BioLeader Interview – Jackie Hunter (May 2020)
I have enjoyed such a rewarding career; in the early days as a young post-doc with the forerunners of GSK (working at both Glaxo and SmithKline French) leading to the role of SVP and Head of Neurology and GI CEDD. This encouraged more entrepreneurial thinking; and my first Board role was with Proximagen. On leaving GSK I founded two companies, including OI Pharma Partners, encouraging open innovation in bioscience; before becoming Chief Executive of the BBSRC in 2013. At the BBSRC I was able to create greater partnerships between academia and industry; encouraging research focused on investible science and leading initiatives which recognised greater diversity across biosciences, in particular, and all the research councils, in general. And then the opportunity to lead the first UK headquartered biomedical AI company, BenevolentAI, which applies technology to drug discovery and development.
On a personal level, I am married with a daughter and 2 step-daughters and find balance by keeping fit, cooking and gardening.
Key milestones in your career journey to date?
- The breadth of my career with GSK (and the SmithKline family) was such a great platform for science and leadership.
- Becoming a Board Director of Proximagen in 2010 started my relationship with the Board and ultimately led to my appointment at BenevolentAI in 2016 where I now serve as an Executive Board Director.
- Joining BBSRC as member of the Strategy Board leading to my appointment as CE of BBSRC.
- Joining the British Petroleum Technology Advisory Board plc in April 2020 as its first bio-scientist member, hopefully to help in driving through their carbon neutral agenda.
Who has had the greatest influence over your career?
- Fantastically supportive family – who keep me very grounded!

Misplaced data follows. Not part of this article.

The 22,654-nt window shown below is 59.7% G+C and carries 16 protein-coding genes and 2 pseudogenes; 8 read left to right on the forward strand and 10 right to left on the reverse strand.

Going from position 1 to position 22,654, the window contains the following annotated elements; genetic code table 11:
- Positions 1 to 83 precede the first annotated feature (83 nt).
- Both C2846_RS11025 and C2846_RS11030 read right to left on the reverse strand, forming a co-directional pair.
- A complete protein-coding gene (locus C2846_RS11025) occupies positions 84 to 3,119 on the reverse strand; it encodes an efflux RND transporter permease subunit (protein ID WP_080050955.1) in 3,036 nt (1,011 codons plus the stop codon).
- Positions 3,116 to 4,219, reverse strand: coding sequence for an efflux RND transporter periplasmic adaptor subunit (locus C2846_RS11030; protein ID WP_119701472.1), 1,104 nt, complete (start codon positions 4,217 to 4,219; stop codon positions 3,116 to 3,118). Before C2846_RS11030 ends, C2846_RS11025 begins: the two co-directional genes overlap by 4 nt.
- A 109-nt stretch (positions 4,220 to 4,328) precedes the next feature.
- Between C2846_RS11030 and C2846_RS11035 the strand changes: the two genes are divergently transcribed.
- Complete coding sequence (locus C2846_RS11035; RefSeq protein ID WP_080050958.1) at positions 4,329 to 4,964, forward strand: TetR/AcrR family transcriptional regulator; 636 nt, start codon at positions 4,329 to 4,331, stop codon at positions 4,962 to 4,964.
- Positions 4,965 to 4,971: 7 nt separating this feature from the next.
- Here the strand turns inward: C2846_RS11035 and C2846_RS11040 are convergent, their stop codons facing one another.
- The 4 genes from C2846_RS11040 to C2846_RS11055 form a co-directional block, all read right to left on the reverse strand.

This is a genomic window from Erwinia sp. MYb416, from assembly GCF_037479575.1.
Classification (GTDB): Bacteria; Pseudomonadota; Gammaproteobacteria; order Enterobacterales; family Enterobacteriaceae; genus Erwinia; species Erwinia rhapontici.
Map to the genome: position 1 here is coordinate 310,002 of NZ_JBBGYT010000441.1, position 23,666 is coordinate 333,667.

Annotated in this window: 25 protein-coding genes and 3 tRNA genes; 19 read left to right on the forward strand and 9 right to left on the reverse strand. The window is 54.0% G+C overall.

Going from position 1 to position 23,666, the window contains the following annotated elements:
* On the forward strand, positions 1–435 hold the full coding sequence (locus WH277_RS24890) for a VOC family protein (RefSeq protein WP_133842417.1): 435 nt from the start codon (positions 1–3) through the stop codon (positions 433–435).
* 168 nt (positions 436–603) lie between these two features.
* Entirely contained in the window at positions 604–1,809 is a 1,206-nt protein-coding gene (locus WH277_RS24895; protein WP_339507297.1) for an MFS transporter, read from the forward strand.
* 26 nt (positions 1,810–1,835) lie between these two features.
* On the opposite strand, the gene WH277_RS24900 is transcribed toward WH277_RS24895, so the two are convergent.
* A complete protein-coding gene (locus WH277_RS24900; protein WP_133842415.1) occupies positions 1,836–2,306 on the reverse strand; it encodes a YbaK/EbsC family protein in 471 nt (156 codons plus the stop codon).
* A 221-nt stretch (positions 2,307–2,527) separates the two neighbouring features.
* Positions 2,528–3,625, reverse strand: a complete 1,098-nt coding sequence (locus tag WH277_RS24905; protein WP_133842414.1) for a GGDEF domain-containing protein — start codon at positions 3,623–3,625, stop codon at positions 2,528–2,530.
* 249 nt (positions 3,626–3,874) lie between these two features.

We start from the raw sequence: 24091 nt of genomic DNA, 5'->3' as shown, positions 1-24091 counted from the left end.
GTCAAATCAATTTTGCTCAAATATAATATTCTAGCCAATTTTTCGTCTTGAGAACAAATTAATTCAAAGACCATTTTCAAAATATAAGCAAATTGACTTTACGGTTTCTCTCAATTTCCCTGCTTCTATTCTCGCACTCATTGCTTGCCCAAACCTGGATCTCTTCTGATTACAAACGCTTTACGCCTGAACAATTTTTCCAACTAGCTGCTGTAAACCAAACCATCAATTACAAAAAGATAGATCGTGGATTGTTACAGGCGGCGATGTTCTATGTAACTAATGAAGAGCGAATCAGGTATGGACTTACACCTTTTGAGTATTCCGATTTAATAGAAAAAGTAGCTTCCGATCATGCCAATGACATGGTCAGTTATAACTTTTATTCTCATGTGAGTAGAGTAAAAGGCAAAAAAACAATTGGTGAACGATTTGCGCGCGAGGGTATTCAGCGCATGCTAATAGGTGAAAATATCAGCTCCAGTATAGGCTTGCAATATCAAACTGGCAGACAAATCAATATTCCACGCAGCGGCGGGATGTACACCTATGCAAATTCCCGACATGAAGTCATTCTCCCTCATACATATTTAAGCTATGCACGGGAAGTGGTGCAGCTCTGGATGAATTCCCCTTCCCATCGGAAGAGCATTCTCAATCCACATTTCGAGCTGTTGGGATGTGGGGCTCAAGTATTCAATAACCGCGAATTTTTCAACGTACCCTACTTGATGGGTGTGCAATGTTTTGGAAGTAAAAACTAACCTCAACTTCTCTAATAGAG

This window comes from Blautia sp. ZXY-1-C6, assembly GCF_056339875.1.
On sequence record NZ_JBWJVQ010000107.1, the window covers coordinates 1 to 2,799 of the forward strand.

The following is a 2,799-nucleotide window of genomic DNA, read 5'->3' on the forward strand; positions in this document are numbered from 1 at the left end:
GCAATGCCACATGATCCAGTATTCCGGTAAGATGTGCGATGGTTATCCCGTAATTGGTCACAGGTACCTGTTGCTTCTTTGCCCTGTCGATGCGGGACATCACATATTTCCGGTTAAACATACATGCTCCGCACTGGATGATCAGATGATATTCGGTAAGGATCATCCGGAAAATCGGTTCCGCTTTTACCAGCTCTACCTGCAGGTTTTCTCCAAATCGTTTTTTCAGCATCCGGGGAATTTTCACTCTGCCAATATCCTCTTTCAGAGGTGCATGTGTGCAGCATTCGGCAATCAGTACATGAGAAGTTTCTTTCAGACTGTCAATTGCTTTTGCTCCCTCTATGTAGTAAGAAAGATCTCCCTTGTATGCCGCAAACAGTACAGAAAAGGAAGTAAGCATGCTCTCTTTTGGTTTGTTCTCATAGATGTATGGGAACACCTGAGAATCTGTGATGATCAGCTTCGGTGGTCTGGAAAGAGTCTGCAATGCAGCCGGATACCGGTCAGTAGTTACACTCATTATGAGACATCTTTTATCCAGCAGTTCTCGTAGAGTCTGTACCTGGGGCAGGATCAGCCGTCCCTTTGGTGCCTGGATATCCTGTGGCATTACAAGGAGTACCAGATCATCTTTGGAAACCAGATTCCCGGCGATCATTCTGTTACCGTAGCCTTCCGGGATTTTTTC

- Ray Hill who offered me my first job at SmithKline French.
- Tony Ainsworth who appointed me to my first departmental head role at SmithKline Beecham.
- Frank Walsh at GSK who encouraged me to think more entrepreneurially and be less risk averse.
- Peter Goodfellow who suggested I apply to the BBSRC Strategy Board which led to greater involvement with the Research Councils and ultimately positioned me well to be appointed as CE.
Your approach to spotting and developing top talent?
- Remain well networked to spot high potential talent.
- Appoint those younger and smarter as your potential successor.
- Create opportunities for high potentials to give them their head.
- Mentoring young, high potential diverse talent; you learn so much from this for the benefit of your company.
What attributes make an outstanding leader in today’s world?
- EQ is as important as IQ.
- Achieve team buy-in through creating a vision and road map for the end point.
- Inspire with passion.
- Be confident to ask for help and gain high quality input from the experts.
- Create cultural diversity through behavioural values.
- Respect from colleagues and peers is more important than being liked.
What is our industry’s contribution to improving climate change?